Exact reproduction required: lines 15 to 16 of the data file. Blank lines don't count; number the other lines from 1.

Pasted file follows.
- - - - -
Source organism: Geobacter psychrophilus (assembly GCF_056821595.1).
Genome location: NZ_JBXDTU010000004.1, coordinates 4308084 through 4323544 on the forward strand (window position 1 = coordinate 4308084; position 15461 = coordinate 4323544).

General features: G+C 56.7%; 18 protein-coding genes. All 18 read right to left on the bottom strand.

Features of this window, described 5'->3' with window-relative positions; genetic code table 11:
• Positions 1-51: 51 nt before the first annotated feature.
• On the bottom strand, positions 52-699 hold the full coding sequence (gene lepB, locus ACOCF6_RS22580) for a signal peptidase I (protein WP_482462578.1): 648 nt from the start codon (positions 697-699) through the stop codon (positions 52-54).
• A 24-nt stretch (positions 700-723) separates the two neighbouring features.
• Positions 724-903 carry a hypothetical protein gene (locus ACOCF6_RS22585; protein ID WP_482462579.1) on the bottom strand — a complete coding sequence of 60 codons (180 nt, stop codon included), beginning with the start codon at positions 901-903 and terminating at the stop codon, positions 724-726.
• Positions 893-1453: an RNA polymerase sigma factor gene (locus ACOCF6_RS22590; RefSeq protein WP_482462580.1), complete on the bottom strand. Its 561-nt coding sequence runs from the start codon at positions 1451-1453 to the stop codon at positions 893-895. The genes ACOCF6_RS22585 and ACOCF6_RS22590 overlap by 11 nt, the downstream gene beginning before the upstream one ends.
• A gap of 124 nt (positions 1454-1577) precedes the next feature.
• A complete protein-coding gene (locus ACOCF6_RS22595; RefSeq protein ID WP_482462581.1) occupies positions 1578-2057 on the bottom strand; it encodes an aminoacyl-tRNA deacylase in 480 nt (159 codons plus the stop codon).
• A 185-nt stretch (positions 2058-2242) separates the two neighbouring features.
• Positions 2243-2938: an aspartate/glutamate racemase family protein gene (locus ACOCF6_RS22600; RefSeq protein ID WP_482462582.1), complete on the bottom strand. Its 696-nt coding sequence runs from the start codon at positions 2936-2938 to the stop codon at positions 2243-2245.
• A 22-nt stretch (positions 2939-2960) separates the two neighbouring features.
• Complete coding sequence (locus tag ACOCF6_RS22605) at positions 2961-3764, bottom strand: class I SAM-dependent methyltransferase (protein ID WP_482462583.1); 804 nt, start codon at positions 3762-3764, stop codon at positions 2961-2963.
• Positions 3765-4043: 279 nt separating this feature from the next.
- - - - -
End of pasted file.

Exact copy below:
• Complete coding sequence (locus tag ACOCF6_RS22605) at positions 2961-3764, bottom strand: class I SAM-dependent methyltransferase (protein ID WP_482462583.1); 804 nt, start codon at positions 3762-3764, stop codon at positions 2961-2963.
• Positions 3765-4043: 279 nt separating this feature from the next.